Insist upon knowing the plans before your teenager leaves and require a notification if plans are changed during the outing
If you do not make this rule, then the plans will change as the outing progresses. Trust me. It happens ALL THE TIME AND IT DRIVES ME CRAZY. If you thought you were dropping them off to see Up and Cindy’s Mom was going to pick up after the movie? What will happen is that Up will be sold out and then some kid will want to go to Barnes & Noble to get coffee. Cindy’s Mom will be called and she’ll approve a later pickup time at a different location but you’ll probably only be notified when you call and say, “Where are you?” 10 minutes after your teen should have arrived home. Remember this important fact: All Teenagers Are Self-Absorbed And Inconsiderate. They may also be sweet and sensitive and smart and responsible. But still? Self-Absorbed. Don’t take it personally they just live in their own heads not quite realizing that the rest of us are not here to serve them. LilZ must call me before plans change. I have given him permission to badmouth me while making these calls. “He guys, I just have to call my overprotective and annoying Mom to let her know our plans have changed because she thinks I’m four still.” This is okay by me as long as he CALLS.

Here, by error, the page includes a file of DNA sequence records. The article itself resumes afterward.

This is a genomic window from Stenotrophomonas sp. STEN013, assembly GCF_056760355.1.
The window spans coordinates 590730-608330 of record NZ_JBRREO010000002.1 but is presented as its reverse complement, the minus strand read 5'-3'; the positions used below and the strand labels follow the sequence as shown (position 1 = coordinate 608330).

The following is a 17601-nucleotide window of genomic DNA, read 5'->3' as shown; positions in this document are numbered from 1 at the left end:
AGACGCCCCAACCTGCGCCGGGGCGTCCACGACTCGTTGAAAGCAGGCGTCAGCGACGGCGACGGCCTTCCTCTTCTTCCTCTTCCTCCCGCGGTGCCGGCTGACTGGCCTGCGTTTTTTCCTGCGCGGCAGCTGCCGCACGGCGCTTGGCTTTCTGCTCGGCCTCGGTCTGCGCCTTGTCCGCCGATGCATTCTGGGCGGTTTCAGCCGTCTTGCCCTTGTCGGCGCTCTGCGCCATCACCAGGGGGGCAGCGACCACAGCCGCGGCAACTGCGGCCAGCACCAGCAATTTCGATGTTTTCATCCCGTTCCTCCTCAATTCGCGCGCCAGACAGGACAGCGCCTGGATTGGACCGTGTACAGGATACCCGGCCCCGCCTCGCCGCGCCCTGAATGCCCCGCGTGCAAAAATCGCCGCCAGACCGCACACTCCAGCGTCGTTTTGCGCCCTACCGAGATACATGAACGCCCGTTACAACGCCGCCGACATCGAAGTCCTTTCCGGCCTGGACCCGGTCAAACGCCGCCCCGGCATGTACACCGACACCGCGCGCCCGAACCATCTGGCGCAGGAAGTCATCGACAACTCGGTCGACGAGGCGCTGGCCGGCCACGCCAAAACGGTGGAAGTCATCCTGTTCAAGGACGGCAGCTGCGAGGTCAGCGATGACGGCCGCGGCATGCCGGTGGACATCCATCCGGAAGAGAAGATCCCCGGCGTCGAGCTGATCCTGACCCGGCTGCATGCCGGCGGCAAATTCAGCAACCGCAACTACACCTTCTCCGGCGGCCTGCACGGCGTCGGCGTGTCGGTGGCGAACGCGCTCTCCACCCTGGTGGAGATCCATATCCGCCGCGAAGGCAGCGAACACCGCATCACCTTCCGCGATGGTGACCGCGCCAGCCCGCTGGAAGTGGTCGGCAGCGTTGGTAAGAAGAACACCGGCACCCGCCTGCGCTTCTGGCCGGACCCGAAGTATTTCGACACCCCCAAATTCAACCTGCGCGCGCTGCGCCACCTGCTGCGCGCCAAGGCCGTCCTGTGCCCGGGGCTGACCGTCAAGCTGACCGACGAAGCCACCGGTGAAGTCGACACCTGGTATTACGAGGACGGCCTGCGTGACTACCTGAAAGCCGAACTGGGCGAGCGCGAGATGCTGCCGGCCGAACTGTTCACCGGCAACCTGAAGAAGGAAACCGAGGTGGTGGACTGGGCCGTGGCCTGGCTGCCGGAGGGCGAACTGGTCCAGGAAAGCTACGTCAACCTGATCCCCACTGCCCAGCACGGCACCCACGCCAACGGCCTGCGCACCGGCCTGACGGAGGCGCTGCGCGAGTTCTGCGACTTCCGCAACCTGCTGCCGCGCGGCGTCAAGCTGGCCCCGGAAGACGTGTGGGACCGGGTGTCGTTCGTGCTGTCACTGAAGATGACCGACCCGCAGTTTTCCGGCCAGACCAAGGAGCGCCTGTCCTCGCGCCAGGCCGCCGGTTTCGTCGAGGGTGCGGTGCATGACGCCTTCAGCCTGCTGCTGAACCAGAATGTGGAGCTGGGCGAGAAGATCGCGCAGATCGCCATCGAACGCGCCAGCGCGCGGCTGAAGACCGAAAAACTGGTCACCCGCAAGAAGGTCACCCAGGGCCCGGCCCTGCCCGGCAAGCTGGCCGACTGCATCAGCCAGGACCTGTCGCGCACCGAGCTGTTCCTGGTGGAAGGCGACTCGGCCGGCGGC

Require at least a couple hours of warning before announcing plans
You may not have small children when yours is a teen, but you probably have a life outside of your teen. Maybe it’s a job, maybe it’s an exercise routine. Whatever it is, you can’t just jump in a car and drive your child to someone’s house at the drop of a hat. They need to be reminded of that fact. You do not spend your days waiting to serve your teenager. We have had many of those conversations that involve me overusing the word “respect” to try to convey why this rule is so important. “You have to respect the fact that there are more people in this family than you.” “You have to show a little respect to your parents and acknowledge that they’re more than just bus drivers.” “You have to respect my schedule and know that sometimes I have more important things to do. You know, like watch So You Think You Can Dance.”
Get your teenager’s friends’ cell phone numbers
Again, I’ve given him permission to badmouth me about this rule, but I have more of his friends’ cell numbers in my contact list than I do my own. Usually when I need to use this rule I text instead of call, “is E there? can u tell him 2 call me?” They all have my number programmed in their cell phones so it comes up something like, “E’s Annoying Mom.” Doesn’t matter. It allows me a line of communication to my child when something happens and I can’t make the pickup location or time. You would not believe how many times a child’s phone battery dies, or they forget their phone. You will use those friends’ numbers more than you would ever dream. Just accept the fact that they’re all rolling their eyes at you as you’re calling them.
Sharing the driving responsibilities